More than six months after the nation's worst terrorist attacks, many people are still feeling the effects psychologically, says Roxane Cohen Silver, PhD, professor of Psychology and Social Behavior at the University of California, Irvine, who began monitoring the public's reaction nine days after the Sept. 11 attacks.
Silver presented an overview of her latest study, "Coping with stressful life events: navigating in the wake of 9/11," on behalf of APA at the Capitol Hill Exhibit and Recep-tion sponsored by the Coalition for National Science Funding on May 15.
"The effects of 9/11 have rippled through the country way beyond New York City," Silver says. Many people reported suffering from high levels of distress around Thanksgiving that continued six months following Sept. 11.
Silver's study, based on a national random sample of 1,400 adults, evaluated emotional, cognitive and social responses to the attacks nine to 14 days, two months and six months post-Sept. 11. She plans to survey the same sample every six months for the next several years, and sooner if there is a subsequent attack.
In November, Silver found a "substantial" percentage of people outside New York City reported symptoms consistent with post-traumatic stress disorder. (More on her research will appear in an upcoming issue of the Journal of the American Medical Association.)
In her presentation in Washington, Silver described general results from the study, including:
The degree of exposure to the attacks, rather than the degree of loss experienced, was a significant predictor of the amount of emotional distress a person reported in November.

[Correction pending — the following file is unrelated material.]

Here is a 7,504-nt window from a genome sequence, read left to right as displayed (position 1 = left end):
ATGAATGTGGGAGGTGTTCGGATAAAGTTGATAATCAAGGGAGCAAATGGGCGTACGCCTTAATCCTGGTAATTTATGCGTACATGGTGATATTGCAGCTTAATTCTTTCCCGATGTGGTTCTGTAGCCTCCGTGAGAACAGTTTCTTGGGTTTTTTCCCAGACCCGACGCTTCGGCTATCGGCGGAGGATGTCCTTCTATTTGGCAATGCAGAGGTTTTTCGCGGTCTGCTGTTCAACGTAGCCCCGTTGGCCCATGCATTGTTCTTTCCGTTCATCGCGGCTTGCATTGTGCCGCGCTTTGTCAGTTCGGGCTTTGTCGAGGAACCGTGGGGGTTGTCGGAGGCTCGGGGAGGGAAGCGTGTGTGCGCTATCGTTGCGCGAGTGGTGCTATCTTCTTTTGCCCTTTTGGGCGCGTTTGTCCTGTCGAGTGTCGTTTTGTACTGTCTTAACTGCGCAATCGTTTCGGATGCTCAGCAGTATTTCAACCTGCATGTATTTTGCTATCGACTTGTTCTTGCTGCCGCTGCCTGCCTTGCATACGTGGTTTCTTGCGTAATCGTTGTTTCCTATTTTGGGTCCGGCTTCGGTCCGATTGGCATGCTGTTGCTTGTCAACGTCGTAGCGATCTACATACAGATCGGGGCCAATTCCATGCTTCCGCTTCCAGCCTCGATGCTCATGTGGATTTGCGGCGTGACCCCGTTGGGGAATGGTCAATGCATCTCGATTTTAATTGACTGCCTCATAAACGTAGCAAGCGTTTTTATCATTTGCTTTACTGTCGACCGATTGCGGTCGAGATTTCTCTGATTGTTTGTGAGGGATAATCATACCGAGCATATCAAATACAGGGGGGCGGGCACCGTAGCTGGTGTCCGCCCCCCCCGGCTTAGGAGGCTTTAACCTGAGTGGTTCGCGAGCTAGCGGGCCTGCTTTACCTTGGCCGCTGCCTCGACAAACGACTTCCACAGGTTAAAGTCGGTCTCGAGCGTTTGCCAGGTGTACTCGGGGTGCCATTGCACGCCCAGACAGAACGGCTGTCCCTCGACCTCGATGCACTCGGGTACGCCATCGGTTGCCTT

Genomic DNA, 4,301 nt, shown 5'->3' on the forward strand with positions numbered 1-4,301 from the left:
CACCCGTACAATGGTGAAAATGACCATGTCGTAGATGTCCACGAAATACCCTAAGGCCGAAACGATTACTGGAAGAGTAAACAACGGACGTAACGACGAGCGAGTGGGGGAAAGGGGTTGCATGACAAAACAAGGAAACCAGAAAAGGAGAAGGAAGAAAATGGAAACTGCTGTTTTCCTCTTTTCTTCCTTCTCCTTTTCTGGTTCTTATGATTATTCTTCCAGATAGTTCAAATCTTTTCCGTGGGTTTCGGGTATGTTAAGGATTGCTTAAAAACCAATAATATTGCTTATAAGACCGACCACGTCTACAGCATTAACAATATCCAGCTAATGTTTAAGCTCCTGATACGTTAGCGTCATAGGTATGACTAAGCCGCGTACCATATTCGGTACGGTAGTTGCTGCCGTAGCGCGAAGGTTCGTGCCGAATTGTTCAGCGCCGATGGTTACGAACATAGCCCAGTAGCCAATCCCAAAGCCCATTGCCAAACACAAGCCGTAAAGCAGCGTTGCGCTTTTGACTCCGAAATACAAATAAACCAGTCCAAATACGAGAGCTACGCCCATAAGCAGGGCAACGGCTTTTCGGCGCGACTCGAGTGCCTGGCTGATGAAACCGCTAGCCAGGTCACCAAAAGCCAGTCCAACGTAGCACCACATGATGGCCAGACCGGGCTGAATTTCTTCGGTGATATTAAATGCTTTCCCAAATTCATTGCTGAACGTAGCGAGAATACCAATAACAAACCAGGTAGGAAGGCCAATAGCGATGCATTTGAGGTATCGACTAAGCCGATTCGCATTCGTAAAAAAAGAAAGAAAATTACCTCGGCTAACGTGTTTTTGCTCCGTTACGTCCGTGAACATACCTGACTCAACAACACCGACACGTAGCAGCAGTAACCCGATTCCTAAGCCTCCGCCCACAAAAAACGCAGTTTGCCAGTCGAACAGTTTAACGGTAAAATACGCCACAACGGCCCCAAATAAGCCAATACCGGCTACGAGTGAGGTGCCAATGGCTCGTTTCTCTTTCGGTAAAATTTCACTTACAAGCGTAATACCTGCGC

Early use of coping strategies, such as behavioral disengagement or "giving up," tended to predict continued distress over time. On the other hand, individuals who used religion to cope with the attacks experienced higher levels of positive affect over time.
Many people reported experiencing unexpected positive consequences in the wake of the attacks, such as closer relationships with family members and greater appreciation for the country's freedoms.
Silver has studied the similarities and differences in the ways people respond to traumatic events for the past 20 years, including research on the reactions to the Columbine High School shootings and victims from the Southern California firestorms.
She received a Small Grant for Exploratory Research (SGER) from NSF to study reactions to the Sept. 11 tragedy. SGER grants provide expedited funding for research.
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